The fourth overall selection in the 2009 NFL Draft, Aaron Curry has already played and been released by two teams.
With the Giants, he has a chance to not only shed the "bust" label but revive his career -- perhaps a last-ditch effort to do so.
In a candid interview with the media during Wednesday's off-season team activities, Curry addressed the hurdles he's faced early on in his career, explaining when it came to his professional football career he simply wasn't motivated.
“I knew I could do it,” Curry said. “I knew I would do it. At the time, I wasn’t motivated to do it. Football wasn’t my top priority, to be honest.”A first-round pick -- especially the No. 4 overall -- is expected to have an immediate impact. So it's no wonder Seattle started Curry at strongside linebacker Week 1 the fall following the draft.
“I think earlier in my career I was real selfish and self-centered ... I was more about me than the Seahawks.”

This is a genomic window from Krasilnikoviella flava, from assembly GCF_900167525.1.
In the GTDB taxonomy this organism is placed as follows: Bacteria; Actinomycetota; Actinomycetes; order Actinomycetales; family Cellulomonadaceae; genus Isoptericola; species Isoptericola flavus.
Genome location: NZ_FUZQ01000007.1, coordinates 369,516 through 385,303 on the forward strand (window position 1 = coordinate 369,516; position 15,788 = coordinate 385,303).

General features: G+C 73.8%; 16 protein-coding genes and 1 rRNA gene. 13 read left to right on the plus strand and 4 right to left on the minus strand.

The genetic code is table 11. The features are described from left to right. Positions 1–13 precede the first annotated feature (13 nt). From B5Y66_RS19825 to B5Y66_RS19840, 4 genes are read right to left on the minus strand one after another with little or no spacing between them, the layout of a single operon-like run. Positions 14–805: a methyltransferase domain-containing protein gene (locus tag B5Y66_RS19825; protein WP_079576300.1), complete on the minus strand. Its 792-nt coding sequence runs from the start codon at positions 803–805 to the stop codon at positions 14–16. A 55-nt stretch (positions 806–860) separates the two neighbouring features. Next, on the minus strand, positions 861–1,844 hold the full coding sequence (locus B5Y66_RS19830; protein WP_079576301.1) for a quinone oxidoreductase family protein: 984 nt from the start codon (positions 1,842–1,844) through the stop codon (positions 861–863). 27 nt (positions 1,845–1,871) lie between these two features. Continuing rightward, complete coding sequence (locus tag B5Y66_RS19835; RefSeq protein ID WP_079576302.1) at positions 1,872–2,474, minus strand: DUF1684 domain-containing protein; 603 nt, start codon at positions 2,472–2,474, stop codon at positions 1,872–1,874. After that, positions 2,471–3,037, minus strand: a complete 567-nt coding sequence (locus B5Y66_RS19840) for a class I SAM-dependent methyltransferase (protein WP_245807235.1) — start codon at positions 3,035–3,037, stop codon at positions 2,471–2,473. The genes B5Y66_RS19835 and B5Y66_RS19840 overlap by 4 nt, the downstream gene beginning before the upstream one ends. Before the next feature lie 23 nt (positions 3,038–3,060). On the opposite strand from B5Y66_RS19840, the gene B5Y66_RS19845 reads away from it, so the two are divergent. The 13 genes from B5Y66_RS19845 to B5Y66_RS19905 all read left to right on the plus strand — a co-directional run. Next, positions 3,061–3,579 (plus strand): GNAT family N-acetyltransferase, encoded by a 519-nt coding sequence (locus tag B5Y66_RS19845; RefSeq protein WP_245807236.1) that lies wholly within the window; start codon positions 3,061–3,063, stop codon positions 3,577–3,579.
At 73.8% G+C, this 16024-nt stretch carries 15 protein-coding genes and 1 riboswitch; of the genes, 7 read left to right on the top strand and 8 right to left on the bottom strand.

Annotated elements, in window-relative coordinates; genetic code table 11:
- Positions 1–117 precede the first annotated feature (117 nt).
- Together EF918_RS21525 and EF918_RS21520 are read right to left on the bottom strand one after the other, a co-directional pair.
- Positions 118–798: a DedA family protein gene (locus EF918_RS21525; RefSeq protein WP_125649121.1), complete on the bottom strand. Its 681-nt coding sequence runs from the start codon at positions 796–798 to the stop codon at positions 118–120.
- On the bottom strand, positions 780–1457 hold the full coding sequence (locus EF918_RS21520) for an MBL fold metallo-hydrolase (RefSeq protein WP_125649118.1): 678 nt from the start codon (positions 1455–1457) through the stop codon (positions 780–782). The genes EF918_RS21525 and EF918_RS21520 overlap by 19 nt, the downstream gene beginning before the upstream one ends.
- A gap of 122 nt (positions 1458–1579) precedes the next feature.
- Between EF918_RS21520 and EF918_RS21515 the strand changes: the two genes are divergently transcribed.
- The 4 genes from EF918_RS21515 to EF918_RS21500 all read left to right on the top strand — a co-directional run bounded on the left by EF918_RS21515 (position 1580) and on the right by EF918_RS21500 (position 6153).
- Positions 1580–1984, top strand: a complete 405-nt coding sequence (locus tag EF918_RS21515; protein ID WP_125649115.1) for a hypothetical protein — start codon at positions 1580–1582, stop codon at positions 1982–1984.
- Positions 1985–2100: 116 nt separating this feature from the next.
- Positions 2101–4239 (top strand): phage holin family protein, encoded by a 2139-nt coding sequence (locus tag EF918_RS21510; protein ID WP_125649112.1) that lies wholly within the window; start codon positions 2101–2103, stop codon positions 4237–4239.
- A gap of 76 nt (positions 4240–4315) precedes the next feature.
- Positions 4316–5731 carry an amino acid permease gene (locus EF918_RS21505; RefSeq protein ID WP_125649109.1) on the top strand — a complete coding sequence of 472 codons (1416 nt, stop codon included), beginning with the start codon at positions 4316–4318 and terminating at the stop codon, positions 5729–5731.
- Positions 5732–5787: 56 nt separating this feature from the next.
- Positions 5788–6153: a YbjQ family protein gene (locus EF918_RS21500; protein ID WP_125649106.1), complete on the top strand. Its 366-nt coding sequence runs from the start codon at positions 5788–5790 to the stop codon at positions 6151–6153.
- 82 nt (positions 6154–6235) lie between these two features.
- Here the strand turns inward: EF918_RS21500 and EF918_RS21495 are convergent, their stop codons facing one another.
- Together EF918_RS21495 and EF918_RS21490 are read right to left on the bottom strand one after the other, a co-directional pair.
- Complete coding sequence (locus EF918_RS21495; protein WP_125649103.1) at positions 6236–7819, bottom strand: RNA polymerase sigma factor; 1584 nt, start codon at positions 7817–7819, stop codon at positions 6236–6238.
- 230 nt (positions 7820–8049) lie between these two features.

Curry admitted to the media he didn't consistently go at full speed if he didn't like the defensive play-call if didn't play up to his strengths.
After 5.5 sacks in 28 games in Seattle, the team traded him to Oakland, where he failed to record a sack. He finished his stint with the Raiders with 33 tackles in 13 games and began the 2012 season on the physically unable to perform list due to a right knee injury.
In November, the Raiders parted ways with Curry.
Curry attributed his struggles with the Black and Silver to that right knee injury, which warranted surgery the December following his release.
Following the Giants' divorce with Michael Boley, Curry convinced the team to allow him the opportunity to tryout, arguing he could help fill the void left by all of the departures.
Curry was right.
After eight to 10 teams displayed interest in the former No. 4 pick, the Giants inked him to a deal. Now in the midst of what's likely his last chance to salvage his career, Curry said motivation is no longer an issue.
“I feel like the time is now,” he said.Follow Sam on Twitter @SamSpiegs